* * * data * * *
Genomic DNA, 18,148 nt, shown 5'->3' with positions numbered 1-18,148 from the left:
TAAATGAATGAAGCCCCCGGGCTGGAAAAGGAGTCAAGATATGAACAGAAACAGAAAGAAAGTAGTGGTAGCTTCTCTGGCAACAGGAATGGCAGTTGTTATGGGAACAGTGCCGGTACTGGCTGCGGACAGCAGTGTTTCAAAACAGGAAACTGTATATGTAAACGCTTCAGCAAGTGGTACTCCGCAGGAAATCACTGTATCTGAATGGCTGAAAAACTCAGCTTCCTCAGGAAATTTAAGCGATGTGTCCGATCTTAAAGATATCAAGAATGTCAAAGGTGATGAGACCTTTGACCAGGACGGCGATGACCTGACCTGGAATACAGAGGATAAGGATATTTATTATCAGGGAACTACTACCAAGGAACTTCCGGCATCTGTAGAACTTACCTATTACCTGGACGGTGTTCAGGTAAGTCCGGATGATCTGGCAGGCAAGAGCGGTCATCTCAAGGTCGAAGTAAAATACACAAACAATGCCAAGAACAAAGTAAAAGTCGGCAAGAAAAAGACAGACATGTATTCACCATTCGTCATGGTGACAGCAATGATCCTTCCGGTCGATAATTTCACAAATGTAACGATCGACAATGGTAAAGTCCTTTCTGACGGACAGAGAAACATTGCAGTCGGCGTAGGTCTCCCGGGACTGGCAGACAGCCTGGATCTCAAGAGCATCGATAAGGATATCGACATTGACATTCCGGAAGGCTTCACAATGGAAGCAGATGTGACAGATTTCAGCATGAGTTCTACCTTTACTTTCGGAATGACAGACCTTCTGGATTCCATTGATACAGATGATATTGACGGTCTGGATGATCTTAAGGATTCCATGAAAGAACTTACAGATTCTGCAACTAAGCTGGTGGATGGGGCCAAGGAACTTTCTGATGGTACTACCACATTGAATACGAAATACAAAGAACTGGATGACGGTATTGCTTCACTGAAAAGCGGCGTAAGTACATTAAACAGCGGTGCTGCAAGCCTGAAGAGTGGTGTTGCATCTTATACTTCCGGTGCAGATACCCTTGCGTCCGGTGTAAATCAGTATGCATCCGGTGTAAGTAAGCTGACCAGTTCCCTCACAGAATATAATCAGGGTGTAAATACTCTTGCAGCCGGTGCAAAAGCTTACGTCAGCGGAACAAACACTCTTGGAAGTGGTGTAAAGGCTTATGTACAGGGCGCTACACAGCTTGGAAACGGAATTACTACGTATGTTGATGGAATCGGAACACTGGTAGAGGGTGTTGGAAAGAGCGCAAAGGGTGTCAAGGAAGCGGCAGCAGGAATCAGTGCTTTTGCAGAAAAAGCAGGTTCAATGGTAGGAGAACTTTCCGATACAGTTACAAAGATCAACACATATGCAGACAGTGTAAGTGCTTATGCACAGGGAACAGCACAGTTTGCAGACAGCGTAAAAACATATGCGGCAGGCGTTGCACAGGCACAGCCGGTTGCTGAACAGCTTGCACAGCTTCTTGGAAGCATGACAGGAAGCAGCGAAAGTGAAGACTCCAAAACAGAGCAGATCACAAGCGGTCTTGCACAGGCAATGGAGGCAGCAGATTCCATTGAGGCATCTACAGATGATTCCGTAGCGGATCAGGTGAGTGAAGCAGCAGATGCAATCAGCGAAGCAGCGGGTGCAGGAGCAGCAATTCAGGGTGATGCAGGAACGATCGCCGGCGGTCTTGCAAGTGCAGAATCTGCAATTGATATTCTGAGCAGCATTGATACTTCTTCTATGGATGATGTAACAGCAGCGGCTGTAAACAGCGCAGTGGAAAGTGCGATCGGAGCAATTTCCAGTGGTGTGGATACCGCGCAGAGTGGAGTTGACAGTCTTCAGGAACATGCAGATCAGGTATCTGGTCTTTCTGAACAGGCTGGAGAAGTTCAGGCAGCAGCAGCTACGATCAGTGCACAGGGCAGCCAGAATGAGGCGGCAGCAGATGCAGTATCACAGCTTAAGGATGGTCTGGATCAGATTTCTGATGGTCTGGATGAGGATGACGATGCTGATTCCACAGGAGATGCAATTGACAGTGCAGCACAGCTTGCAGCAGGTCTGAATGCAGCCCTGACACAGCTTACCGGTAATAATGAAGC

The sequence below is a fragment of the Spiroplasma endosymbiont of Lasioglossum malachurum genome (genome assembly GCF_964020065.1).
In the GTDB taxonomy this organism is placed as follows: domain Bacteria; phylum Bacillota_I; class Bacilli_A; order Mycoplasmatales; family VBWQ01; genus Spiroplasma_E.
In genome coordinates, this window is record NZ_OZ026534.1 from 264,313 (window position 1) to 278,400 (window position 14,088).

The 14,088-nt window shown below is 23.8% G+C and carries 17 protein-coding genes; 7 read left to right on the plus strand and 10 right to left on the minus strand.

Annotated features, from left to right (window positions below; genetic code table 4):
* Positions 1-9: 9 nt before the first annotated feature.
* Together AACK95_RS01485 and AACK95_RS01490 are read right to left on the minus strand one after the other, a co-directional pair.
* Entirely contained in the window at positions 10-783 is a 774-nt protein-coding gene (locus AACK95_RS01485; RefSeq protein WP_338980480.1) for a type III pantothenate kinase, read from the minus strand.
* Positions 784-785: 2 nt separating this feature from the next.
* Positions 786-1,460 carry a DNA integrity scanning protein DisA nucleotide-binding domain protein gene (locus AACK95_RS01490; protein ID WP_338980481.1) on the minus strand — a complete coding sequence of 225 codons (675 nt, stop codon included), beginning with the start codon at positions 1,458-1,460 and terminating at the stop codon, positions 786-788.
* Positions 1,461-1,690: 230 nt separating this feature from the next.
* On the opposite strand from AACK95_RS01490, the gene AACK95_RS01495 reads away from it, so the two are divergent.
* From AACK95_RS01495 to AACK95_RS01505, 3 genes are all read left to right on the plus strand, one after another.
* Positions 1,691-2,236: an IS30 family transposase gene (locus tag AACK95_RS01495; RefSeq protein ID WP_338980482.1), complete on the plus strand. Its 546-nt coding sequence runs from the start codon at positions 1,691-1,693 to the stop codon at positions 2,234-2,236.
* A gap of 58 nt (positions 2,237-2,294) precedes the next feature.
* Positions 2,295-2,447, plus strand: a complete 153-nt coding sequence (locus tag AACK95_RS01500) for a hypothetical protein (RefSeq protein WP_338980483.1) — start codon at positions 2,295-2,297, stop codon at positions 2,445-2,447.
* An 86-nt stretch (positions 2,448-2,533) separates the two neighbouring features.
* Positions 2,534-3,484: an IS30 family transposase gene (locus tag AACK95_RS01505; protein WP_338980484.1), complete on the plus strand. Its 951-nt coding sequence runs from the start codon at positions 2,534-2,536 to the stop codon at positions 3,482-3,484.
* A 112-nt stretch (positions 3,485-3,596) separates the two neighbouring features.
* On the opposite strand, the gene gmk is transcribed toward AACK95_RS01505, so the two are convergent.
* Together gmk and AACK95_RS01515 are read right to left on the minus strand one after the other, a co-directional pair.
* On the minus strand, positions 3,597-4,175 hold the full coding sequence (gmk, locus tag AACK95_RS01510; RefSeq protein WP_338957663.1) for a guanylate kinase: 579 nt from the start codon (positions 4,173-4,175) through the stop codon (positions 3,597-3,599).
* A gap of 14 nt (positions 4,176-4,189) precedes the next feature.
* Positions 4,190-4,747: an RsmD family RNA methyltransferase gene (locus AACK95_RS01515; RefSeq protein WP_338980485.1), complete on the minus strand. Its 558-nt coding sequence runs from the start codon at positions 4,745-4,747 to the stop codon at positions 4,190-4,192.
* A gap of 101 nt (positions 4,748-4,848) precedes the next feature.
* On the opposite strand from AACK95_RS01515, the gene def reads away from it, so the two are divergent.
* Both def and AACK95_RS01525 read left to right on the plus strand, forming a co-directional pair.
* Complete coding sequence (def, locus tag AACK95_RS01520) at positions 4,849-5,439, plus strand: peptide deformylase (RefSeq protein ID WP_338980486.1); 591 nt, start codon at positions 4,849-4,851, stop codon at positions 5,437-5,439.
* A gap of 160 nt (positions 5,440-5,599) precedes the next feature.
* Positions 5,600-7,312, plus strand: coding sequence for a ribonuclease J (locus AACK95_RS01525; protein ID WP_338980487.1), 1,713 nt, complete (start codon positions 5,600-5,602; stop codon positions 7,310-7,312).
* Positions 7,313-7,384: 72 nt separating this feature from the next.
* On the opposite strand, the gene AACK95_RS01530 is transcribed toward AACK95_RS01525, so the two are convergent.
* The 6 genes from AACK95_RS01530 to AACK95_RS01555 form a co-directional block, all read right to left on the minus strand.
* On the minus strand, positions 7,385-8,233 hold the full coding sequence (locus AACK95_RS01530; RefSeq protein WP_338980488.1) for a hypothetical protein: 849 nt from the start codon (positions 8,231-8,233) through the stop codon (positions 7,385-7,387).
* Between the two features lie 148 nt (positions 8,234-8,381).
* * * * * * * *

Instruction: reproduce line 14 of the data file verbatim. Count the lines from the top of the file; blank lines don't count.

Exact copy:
* On the opposite strand from AACK95_RS01490, the gene AACK95_RS01495 reads away from it, so the two are divergent.